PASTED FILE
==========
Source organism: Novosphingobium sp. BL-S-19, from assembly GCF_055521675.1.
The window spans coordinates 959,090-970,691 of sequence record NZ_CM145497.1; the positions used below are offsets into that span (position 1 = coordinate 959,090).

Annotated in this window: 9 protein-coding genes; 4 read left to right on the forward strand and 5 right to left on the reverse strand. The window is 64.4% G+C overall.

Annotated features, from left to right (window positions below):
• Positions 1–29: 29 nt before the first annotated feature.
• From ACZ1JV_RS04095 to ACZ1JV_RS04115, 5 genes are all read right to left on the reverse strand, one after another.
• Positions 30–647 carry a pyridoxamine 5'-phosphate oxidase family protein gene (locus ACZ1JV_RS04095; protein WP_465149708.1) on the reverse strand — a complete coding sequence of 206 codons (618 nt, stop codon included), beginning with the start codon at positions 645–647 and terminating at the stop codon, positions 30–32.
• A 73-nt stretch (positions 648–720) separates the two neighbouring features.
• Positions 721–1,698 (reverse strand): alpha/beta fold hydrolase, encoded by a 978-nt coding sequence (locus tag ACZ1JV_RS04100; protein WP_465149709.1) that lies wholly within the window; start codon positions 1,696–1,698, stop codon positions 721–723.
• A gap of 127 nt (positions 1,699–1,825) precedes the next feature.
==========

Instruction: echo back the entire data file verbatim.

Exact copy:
Source organism: Novosphingobium sp. BL-S-19, from assembly GCF_055521675.1.
The window spans coordinates 959,090-970,691 of sequence record NZ_CM145497.1; the positions used below are offsets into that span (position 1 = coordinate 959,090).

Annotated in this window: 9 protein-coding genes; 4 read left to right on the forward strand and 5 right to left on the reverse strand. The window is 64.4% G+C overall.

Annotated features, from left to right (window positions below):
• Positions 1–29: 29 nt before the first annotated feature.
• From ACZ1JV_RS04095 to ACZ1JV_RS04115, 5 genes are all read right to left on the reverse strand, one after another.
• Positions 30–647 carry a pyridoxamine 5'-phosphate oxidase family protein gene (locus ACZ1JV_RS04095; protein WP_465149708.1) on the reverse strand — a complete coding sequence of 206 codons (618 nt, stop codon included), beginning with the start codon at positions 645–647 and terminating at the stop codon, positions 30–32.
• A 73-nt stretch (positions 648–720) separates the two neighbouring features.
• Positions 721–1,698 (reverse strand): alpha/beta fold hydrolase, encoded by a 978-nt coding sequence (locus tag ACZ1JV_RS04100; protein WP_465149709.1) that lies wholly within the window; start codon positions 1,696–1,698, stop codon positions 721–723.
• A gap of 127 nt (positions 1,699–1,825) precedes the next feature.